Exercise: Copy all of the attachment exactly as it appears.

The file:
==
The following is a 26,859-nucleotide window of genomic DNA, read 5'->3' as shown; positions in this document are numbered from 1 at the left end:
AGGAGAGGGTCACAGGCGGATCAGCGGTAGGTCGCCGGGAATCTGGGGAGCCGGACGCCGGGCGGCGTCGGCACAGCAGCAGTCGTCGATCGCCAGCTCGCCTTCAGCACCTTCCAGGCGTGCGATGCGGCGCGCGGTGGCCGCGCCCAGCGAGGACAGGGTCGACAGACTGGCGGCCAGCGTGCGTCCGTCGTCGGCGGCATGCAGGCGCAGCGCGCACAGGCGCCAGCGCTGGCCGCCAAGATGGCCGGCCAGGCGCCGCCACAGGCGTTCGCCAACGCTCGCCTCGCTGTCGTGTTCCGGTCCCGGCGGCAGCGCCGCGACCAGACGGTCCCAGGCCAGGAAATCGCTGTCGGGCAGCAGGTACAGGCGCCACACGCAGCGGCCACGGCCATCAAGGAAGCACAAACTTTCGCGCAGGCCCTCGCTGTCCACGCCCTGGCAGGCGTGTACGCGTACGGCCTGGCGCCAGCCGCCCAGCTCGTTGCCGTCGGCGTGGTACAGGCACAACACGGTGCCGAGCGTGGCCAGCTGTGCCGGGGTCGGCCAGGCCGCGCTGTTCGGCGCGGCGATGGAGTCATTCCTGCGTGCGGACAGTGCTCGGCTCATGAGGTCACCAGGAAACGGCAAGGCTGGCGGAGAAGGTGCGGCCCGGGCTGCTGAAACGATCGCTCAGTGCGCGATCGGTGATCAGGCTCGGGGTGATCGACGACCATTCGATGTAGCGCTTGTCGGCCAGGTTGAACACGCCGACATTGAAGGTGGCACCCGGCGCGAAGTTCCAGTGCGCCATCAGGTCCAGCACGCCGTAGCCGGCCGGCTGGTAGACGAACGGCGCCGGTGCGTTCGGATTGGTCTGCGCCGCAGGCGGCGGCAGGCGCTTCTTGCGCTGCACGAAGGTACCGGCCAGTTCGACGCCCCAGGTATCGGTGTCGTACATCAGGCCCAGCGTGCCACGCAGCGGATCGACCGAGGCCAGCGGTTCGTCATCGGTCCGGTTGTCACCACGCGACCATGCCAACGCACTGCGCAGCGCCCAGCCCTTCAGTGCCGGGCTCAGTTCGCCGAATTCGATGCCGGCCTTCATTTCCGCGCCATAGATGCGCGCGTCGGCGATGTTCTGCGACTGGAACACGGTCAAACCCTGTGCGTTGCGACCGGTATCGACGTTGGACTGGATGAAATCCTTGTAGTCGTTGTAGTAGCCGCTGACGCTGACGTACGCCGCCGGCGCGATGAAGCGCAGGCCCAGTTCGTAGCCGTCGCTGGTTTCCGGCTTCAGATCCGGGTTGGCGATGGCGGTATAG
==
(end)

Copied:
The following is a 26,859-nucleotide window of genomic DNA, read 5'->3' as shown; positions in this document are numbered from 1 at the left end:
AGGAGAGGGTCACAGGCGGATCAGCGGTAGGTCGCCGGGAATCTGGGGAGCCGGACGCCGGGCGGCGTCGGCACAGCAGCAGTCGTCGATCGCCAGCTCGCCTTCAGCACCTTCCAGGCGTGCGATGCGGCGCGCGGTGGCCGCGCCCAGCGAGGACAGGGTCGACAGACTGGCGGCCAGCGTGCGTCCGTCGTCGGCGGCATGCAGGCGCAGCGCGCACAGGCGCCAGCGCTGGCCGCCAAGATGGCCGGCCAGGCGCCGCCACAGGCGTTCGCCAACGCTCGCCTCGCTGTCGTGTTCCGGTCCCGGCGGCAGCGCCGCGACCAGACGGTCCCAGGCCAGGAAATCGCTGTCGGGCAGCAGGTACAGGCGCCACACGCAGCGGCCACGGCCATCAAGGAAGCACAAACTTTCGCGCAGGCCCTCGCTGTCCACGCCCTGGCAGGCGTGTACGCGTACGGCCTGGCGCCAGCCGCCCAGCTCGTTGCCGTCGGCGTGGTACAGGCACAACACGGTGCCGAGCGTGGCCAGCTGTGCCGGGGTCGGCCAGGCCGCGCTGTTCGGCGCGGCGATGGAGTCATTCCTGCGTGCGGACAGTGCTCGGCTCATGAGGTCACCAGGAAACGGCAAGGCTGGCGGAGAAGGTGCGGCCCGGGCTGCTGAAACGATCGCTCAGTGCGCGATCGGTGATCAGGCTCGGGGTGATCGACGACCATTCGATGTAGCGCTTGTCGGCCAGGTTGAACACGCCGACATTGAAGGTGGCACCCGGCGCGAAGTTCCAGTGCGCCATCAGGTCCAGCACGCCGTAGCCGGCCGGCTGGTAGACGAACGGCGCCGGTGCGTTCGGATTGGTCTGCGCCGCAGGCGGCGGCAGGCGCTTCTTGCGCTGCACGAAGGTACCGGCCAGTTCGACGCCCCAGGTATCGGTGTCGTACATCAGGCCCAGCGTGCCACGCAGCGGATCGACCGAGGCCAGCGGTTCGTCATCGGTCCGGTTGTCACCACGCGACCATGCCAACGCACTGCGCAGCGCCCAGCCCTTCAGTGCCGGGCTCAGTTCGCCGAATTCGATGCCGGCCTTCATTTCCGCGCCATAGATGCGCGCGTCGGCGATGTTCTGCGACTGGAACACGGTCAAACCCTGTGCGTTGCGACCGGTATCGACGTTGGACTGGATGAAATCCTTGTAGTCGTTGTAGTAGCCGCTGACGCTGACGTACGCCGCCGGCGCGATGAAGCGCAGGCCCAGTTCGTAGCCGTCGCTGGTTTCCGGCTTCAGATCCGGGTTGGCGATGGCGGTATAG